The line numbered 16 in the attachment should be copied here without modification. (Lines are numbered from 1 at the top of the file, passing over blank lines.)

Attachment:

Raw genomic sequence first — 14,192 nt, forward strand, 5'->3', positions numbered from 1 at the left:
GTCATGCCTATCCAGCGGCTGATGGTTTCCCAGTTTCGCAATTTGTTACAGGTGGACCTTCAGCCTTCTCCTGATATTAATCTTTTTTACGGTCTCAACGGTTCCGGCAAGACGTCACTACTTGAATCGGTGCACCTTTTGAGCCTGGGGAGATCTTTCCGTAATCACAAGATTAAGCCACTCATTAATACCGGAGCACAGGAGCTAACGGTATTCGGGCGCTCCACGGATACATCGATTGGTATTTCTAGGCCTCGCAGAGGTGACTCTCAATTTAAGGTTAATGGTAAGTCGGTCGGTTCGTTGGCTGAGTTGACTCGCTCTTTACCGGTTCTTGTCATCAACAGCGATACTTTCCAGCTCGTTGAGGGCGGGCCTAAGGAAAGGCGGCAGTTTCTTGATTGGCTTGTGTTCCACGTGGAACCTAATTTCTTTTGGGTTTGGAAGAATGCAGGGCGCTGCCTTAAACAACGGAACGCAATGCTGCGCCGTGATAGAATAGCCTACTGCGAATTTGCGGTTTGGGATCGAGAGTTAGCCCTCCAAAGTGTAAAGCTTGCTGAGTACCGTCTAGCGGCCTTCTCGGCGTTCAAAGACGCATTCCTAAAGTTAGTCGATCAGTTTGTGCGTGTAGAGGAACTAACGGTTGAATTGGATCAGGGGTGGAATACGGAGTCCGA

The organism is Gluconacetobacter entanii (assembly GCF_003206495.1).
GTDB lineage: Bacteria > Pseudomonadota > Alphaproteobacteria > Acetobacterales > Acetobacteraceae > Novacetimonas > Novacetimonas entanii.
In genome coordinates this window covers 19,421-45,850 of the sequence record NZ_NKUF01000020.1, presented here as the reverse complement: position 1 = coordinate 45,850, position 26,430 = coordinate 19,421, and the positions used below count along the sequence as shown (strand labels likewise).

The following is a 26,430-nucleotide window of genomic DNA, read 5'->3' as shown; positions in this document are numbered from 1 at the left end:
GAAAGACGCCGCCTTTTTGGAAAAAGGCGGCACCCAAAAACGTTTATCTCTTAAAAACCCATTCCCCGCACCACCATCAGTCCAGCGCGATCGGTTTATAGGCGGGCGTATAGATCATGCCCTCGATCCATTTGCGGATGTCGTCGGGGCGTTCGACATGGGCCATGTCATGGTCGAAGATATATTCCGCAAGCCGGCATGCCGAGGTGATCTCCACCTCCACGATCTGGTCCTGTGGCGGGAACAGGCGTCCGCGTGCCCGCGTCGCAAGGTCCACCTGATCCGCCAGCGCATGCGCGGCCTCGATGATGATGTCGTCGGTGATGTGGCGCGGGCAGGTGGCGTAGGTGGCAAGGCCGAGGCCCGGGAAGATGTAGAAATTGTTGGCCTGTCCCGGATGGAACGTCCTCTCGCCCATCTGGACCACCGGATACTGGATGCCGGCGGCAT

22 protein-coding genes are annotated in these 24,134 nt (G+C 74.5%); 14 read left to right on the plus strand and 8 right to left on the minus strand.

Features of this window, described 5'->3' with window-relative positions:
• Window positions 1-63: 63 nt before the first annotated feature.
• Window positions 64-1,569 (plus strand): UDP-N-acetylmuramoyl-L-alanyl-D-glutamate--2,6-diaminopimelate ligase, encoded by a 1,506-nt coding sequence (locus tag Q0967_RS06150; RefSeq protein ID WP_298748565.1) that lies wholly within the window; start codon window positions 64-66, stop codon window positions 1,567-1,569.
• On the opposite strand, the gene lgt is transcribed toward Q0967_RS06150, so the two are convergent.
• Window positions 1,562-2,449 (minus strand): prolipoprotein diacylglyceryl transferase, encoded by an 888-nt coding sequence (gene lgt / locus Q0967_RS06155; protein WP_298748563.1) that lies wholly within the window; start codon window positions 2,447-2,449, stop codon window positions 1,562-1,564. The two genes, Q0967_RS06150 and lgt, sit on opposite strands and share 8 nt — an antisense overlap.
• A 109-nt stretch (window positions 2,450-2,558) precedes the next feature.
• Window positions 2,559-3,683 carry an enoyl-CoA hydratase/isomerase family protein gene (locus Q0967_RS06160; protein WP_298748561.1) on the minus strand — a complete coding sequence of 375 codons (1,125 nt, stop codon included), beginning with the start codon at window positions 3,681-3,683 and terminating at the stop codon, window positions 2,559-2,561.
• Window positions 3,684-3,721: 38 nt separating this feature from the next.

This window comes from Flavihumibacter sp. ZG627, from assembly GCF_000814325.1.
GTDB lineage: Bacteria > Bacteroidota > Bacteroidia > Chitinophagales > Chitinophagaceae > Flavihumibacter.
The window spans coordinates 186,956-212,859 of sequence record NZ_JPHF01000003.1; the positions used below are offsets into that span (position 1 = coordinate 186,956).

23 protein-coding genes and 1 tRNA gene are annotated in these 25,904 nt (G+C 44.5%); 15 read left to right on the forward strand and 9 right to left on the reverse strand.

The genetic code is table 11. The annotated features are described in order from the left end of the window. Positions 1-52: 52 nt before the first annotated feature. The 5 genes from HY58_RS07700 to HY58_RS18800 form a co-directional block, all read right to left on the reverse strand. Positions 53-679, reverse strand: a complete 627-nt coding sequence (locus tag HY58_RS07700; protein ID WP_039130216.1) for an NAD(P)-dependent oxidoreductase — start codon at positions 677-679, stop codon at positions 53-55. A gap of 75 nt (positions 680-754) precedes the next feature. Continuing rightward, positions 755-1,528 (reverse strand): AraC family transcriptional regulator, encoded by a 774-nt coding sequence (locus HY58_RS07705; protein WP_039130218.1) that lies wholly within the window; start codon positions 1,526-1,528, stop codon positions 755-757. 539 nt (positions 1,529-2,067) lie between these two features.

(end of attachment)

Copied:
• Window positions 3,684-3,721: 38 nt separating this feature from the next.